My son, Richie, is thirteen years old and has autism. Over the years, it was hit or miss with planning birthday parties for Richie. Richie’s first few birthdays were successfully celebrated with intimate family at home. For his fourth birthday, we tried Chuck-e-Cheese. It wasn’t terrible. We booked the party as early as possible – 10:00 am, as we were told that this time slot was best for having the least noise and crowds. He had fun, but there were many young toddlers there in the morning (who tend to scream), and this was a sensory nightmare for Richie and his invited classmates. Over the years, we’ve rented bounce places, shelters at parks, and most recently, we held backyard parties with rented moon-houses, themed with Richie’s favorite character that year. In time, of course, Richie’s preferences changed. We needed to plan our celebrations around his evolving preferences.
Having a child with special needs isn’t the gloom and doom that some might imagine it to be. Yes, there was the initial shock, sadness, fear, and overwhelming stress that consumed me when I first learned of Richie’s life-long challenges, but there is also an unspeakable love and happiness that I don’t share with anyone else on this planet. My son and I have a unique language of our own, I understand him and he knows he can count on me.
In today’s modern world of technology and jam-packed schedules, families are spending increasingly less quality time together. One of the best opportunities to bond with your child is through cooking. Not only is it important for children to learn their way around the kitchen, but an introduction to culinary arts can promote learning and increasing critical thinking skills. All children with varying abilities can be given a variety of cooking tasks to complete successfully, while having fun in the kitchen.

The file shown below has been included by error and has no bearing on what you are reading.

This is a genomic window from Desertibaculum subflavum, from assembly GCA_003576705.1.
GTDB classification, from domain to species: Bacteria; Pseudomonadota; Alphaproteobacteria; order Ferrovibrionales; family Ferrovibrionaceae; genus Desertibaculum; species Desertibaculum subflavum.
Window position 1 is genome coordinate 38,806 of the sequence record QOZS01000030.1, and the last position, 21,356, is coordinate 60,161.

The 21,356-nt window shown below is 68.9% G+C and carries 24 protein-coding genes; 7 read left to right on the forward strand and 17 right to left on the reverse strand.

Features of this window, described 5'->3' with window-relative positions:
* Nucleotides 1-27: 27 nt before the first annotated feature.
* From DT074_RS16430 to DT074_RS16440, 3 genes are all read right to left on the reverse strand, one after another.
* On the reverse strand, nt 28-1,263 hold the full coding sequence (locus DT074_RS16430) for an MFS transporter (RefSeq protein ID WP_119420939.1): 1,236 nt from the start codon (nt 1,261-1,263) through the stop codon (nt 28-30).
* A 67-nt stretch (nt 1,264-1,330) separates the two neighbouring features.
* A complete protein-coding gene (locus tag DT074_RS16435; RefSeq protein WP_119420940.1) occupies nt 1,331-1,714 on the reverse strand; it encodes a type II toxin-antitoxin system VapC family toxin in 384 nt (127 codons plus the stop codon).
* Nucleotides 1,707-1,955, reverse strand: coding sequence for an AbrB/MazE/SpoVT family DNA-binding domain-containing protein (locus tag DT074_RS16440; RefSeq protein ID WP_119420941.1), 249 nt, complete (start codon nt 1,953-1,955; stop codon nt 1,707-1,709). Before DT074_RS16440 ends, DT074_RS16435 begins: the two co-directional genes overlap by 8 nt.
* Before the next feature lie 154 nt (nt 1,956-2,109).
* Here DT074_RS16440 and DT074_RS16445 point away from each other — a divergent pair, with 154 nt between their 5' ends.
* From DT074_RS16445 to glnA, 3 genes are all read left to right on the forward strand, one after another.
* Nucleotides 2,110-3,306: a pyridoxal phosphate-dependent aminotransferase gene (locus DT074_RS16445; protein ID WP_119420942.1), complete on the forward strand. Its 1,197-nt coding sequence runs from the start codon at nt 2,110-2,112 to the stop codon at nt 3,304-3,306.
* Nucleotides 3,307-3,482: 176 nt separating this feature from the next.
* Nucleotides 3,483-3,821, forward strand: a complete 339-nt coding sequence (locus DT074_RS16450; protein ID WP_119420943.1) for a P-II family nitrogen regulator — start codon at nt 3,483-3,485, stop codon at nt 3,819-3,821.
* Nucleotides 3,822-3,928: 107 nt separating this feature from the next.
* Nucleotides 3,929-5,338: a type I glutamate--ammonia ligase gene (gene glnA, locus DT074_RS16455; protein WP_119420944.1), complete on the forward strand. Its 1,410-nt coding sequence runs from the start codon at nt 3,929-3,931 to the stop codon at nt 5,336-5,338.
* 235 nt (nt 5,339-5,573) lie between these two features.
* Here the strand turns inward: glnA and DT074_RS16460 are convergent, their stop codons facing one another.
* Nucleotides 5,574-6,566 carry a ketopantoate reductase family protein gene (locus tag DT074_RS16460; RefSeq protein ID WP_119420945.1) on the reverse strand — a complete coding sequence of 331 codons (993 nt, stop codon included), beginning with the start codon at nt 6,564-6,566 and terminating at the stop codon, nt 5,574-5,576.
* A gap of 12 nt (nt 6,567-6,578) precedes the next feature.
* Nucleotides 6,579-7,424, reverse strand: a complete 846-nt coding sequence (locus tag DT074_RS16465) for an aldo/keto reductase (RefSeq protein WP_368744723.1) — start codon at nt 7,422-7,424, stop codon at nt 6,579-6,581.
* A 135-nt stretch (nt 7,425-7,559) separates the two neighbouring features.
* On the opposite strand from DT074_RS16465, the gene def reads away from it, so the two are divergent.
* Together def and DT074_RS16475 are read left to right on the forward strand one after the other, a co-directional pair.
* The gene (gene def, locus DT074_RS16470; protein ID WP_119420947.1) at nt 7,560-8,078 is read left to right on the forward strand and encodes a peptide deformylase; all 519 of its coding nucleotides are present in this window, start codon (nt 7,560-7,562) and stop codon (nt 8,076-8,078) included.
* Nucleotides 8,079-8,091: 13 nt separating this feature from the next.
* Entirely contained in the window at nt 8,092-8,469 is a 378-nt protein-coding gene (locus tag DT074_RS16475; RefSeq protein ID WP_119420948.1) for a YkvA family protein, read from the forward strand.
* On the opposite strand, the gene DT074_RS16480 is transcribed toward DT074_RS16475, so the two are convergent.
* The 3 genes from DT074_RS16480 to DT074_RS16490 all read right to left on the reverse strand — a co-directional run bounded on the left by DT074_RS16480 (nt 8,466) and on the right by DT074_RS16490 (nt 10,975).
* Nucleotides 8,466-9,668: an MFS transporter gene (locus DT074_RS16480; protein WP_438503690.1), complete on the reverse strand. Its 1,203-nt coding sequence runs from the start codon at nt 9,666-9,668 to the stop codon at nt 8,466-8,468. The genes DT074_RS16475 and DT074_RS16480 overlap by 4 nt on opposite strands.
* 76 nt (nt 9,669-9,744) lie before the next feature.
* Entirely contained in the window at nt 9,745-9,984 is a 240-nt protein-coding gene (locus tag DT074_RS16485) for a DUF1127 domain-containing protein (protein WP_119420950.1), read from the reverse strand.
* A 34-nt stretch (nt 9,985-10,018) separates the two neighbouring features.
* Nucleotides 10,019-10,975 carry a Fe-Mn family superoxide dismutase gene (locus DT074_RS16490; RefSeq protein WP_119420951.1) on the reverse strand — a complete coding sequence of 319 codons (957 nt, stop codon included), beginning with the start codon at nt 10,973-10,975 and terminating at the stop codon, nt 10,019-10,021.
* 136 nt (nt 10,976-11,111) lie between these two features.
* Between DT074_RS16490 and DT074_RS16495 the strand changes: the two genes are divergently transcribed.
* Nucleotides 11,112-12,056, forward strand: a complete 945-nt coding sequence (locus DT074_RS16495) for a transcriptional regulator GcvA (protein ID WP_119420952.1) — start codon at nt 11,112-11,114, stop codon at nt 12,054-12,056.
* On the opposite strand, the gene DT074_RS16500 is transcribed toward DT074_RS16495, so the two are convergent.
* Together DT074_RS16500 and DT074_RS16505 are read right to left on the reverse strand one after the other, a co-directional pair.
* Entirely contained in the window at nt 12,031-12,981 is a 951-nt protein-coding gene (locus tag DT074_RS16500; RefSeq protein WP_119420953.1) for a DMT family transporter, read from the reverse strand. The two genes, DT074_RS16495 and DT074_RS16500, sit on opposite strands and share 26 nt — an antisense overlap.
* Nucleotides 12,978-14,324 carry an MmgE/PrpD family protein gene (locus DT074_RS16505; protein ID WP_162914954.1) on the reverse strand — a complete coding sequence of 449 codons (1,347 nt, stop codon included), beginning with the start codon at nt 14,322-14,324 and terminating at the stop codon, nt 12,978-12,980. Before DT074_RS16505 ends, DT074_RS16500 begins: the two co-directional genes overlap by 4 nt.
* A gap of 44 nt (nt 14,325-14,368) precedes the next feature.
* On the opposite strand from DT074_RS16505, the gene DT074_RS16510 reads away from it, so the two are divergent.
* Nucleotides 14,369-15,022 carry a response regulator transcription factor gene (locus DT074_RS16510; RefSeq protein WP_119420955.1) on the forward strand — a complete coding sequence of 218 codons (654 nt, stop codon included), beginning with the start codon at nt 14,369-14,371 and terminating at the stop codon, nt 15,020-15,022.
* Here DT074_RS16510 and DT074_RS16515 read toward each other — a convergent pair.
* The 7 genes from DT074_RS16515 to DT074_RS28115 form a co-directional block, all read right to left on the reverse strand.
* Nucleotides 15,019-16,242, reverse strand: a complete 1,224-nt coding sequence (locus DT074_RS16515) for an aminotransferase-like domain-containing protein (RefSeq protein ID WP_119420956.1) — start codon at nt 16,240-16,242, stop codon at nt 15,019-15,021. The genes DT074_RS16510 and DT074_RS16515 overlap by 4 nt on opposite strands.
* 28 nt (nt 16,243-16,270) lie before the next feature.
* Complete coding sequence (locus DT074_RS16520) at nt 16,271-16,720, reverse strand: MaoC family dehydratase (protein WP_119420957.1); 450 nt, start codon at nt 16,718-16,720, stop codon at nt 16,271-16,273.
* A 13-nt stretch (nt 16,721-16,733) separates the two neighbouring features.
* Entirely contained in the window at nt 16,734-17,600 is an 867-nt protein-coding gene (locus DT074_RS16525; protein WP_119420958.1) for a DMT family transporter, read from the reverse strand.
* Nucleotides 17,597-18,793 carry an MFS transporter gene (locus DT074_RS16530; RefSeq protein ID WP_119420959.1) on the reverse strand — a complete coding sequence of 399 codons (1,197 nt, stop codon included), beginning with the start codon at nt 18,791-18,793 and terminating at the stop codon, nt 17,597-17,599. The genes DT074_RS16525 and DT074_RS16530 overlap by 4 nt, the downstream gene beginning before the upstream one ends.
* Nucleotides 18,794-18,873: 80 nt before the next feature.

Planning to attend an IEP (Individualized Education Plan) meeting sometimes causes many parents stress and anxiety. I remember the days I dreaded IEP season. I can remember some IEP meetings that were so challenging, we needed to plan another meeting to revisit unsettled topics. But, there were also many successful meetings that were over in less time than the scheduled hour. Being prepared, confident, and well informed will help decrease feelings of anxiety, and the meeting may not be as dreadful as you might have expected it to be.
If your child is just starting to receive special education services in the public school system, it is extremely important to learn about special education processes, beginning with understanding the IEP (Individual Education Plan) document and all of its components. The IEP is important to your child’s education, but it can be as equally confusing to understand.
Choosing a school is one of the most important decisions a parent will make. Since the start of a new school year is quickly approaching, many parents have been asking me for my list of “Best Schools” across the state. The truth is there is no “best school.” I have heard great success stories and just as many disappointing stories across all learning settings.
Author: Christine Goulbourne